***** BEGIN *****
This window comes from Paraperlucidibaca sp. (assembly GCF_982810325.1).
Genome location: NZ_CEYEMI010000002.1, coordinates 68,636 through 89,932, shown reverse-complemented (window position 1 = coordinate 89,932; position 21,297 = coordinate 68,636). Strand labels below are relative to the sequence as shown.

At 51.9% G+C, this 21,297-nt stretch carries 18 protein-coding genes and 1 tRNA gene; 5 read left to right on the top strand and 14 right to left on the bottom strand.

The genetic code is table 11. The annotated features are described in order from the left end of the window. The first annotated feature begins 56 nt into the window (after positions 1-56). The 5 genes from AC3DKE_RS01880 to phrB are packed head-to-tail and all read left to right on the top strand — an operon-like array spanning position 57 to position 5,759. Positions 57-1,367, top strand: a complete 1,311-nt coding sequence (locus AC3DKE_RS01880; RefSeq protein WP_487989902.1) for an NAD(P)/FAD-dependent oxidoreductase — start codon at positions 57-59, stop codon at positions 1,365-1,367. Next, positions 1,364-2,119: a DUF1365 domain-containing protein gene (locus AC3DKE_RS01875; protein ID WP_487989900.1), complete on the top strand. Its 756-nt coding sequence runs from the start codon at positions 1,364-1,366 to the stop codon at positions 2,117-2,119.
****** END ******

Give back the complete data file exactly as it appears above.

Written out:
This window comes from Paraperlucidibaca sp. (assembly GCF_982810325.1).
Genome location: NZ_CEYEMI010000002.1, coordinates 68,636 through 89,932, shown reverse-complemented (window position 1 = coordinate 89,932; position 21,297 = coordinate 68,636). Strand labels below are relative to the sequence as shown.

At 51.9% G+C, this 21,297-nt stretch carries 18 protein-coding genes and 1 tRNA gene; 5 read left to right on the top strand and 14 right to left on the bottom strand.

The genetic code is table 11. The annotated features are described in order from the left end of the window. The first annotated feature begins 56 nt into the window (after positions 1-56). The 5 genes from AC3DKE_RS01880 to phrB are packed head-to-tail and all read left to right on the top strand — an operon-like array spanning position 57 to position 5,759. Positions 57-1,367, top strand: a complete 1,311-nt coding sequence (locus AC3DKE_RS01880; RefSeq protein WP_487989902.1) for an NAD(P)/FAD-dependent oxidoreductase — start codon at positions 57-59, stop codon at positions 1,365-1,367. Next, positions 1,364-2,119: a DUF1365 domain-containing protein gene (locus AC3DKE_RS01875; protein ID WP_487989900.1), complete on the top strand. Its 756-nt coding sequence runs from the start codon at positions 1,364-1,366 to the stop codon at positions 2,117-2,119.